Unaligned. In a Forgotten Wind. by A. J. Huffman
Confessional by Brendan Sullivan
Bird by Ivy Page
Out With The Girls by John David Muth
Driving Into November by John T. Hitchner
Even At The End by Matthew Rodgers
Egyptian Night by Roger Singer
They Sent Him For Pills by Timothy B. Dodd
Morning’s Choice by Valentina Cano
No Control by Elizabeth Swados
Fall/Winter 2013 #12 Vol 9
Cover art by Rex Sexton
Featured Contributor Spring/Summer 2014
Poet / Peycho Kanev
Peycho Kanev is the Editor-In-Chief of Kanev Books. His poetry collection Bone
Silence was released in September 2010 by Desperanto. A new collection of his
poetry, titled Requiem for One Night, will be published by SixteenFourteen in
2013.His poems have appeared in more than 800 literary magazines, such as:
Poetry Quarterly, Evergreen Review, Hawaii Review, Cordite Poetry Review,
The Monarch Review, The Coachella Review, Two Thirds North, DMQ Review,
The Cleveland Review, Mascara Literary Review and many others. Peycho Kanev
has won several European awards for his poetry and he’s nominated for the
Pushcart Award and Best of the Net.
Emptiness is everything in this room.
Outside, the sky is not overflowing,
but pouring over the years.
What is the use of the numbers of time,
when she picks up the phone and says:
“Hello, please don’t hang up. I want to
talk with someone.”
But I am looking for spiders to build me
a clock out of silence,
crows for a poetry reading and rusty nails
for a different kind of farewell.
To read more from this author as well as the poetry of many other great authors in this issue, get your copy here
Featured Contributor Spring/Summer 2014
Poet / Ashley Dioses
Ashley Dioses is the author of a couple short stories; one published in Tales from the River
Vol. 1 ezine called ‘Out of Reach’ and another soon to be published in The Horror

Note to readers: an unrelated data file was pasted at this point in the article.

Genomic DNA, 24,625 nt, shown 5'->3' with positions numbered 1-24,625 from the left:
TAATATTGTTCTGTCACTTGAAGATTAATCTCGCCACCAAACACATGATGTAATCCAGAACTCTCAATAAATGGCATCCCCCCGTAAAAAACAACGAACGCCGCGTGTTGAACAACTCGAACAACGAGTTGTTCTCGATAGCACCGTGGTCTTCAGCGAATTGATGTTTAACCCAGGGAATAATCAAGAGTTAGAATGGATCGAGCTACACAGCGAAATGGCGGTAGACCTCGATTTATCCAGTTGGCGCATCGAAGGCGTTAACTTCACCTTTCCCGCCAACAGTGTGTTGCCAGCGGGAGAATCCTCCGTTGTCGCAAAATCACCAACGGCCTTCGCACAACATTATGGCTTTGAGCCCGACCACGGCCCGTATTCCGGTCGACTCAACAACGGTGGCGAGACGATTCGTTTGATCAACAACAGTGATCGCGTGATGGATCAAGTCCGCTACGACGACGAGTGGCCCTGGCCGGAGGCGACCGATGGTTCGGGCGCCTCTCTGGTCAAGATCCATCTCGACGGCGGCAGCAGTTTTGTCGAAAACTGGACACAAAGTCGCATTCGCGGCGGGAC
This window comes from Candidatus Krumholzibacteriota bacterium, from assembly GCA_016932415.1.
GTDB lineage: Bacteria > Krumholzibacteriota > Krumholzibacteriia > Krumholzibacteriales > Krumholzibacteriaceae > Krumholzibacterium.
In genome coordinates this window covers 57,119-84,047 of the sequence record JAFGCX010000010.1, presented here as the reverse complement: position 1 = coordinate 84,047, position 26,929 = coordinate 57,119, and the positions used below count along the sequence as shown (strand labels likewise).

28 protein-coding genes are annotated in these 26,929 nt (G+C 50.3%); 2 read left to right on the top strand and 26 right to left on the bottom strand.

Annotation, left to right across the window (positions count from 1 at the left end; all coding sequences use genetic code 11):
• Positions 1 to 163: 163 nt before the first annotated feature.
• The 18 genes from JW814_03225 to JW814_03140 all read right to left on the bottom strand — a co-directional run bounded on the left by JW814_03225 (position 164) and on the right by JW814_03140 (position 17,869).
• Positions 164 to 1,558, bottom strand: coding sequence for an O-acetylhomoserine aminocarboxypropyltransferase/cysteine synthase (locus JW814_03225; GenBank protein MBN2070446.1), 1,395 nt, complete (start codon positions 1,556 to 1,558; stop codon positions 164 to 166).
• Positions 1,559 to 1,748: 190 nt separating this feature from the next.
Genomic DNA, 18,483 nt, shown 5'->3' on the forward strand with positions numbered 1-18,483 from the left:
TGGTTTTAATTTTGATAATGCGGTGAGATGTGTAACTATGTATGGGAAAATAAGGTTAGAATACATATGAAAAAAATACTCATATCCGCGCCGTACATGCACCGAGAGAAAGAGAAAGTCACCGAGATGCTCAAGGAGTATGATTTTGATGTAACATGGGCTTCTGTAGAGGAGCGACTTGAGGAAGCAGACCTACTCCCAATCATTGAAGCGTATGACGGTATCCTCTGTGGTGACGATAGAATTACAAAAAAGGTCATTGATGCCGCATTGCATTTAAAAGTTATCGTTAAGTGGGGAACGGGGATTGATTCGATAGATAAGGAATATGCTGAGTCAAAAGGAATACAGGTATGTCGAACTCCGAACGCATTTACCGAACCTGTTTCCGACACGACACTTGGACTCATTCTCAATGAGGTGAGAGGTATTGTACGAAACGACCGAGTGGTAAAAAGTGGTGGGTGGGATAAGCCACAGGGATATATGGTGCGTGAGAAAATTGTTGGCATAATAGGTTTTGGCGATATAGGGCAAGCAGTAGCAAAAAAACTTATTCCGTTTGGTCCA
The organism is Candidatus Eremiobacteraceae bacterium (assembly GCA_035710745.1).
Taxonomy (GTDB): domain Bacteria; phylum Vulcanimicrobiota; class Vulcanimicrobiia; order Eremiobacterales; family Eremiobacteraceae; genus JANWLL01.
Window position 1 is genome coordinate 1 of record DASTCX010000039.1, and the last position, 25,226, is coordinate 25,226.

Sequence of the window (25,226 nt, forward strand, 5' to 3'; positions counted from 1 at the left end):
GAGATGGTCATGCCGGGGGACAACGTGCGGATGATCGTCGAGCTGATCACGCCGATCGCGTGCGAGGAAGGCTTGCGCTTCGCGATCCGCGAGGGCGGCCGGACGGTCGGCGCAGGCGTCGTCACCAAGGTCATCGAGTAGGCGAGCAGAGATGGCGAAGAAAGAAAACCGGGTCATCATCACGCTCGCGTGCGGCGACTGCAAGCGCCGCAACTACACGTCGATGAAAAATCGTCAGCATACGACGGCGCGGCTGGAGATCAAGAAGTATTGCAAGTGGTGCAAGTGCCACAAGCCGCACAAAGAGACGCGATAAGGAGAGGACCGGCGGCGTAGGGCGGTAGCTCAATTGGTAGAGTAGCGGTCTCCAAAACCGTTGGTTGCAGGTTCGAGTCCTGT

Zine ezine in the summer edition called ‘Infused Realities’. She is also the author of
several poems, which can currently be found in The Horror Zine and
Blood Moon Rising. She has also had several poems published on the now
closed ezines of Dark River Press and Horrotica.
Ashley Dioses started writing horror and fantasy poetry and short stories since the age
of 12. Edgar Allan Poe was a major influence in writing dark poetry and Stephen King
was a major influence in writing short horror stories. Her poetry has been previously
published at The Horror Zine, Horrotica (now closed), and Blood Moon Rising
and a horror short story and poetry at Dark River Press (now closed).
When she’s not writing, she enjoys practicing Soo Bahk Do,
a Korean martial art, and delving in esoteric studies.
Blots of blood across the ceiling
Suddenly set minds in motion;
Silent snaps sent brainwaves reeling,
Feelings benumbed to that notion.
Little sisters felt it in sync,
Careless of the red stain overhead:
They set their backpacks down of pink,
And raced up the stairs without dread.
Playfully entering a den,
The color red drifted away;
Next, memories were of strong men,
Carrying the stench of decay.
Vivid red changed to bright chartreuse
As the tiles blinded their eyes--
The coroner’s words were so abstruse--
Those green shades were of tiles and flies.
Strange words like “trauma” and like “shock”
Were quickly whispered here and there;
The two little girls watched the clock,
Waiting for Mother to come care.
Limply lifted on the gurney,
Mother lay there dead, gone, and green--
Chartreuse, the color of decay
Left by Father who’s not been seen.
Obstructed visions of the fight
Quelled memories for protection--
Until reality comes in sight,
Their brains will block those horrid sections.
Such horror blocked the memory
Of their mother’s death, and instead
Of blood red, chartreuse tiles they see,
And then their mother is not dead.
Forever mentally ill,
The girls will never know a thing.
But what happened, though their hearts are still,
Can be brought by a triggered ring.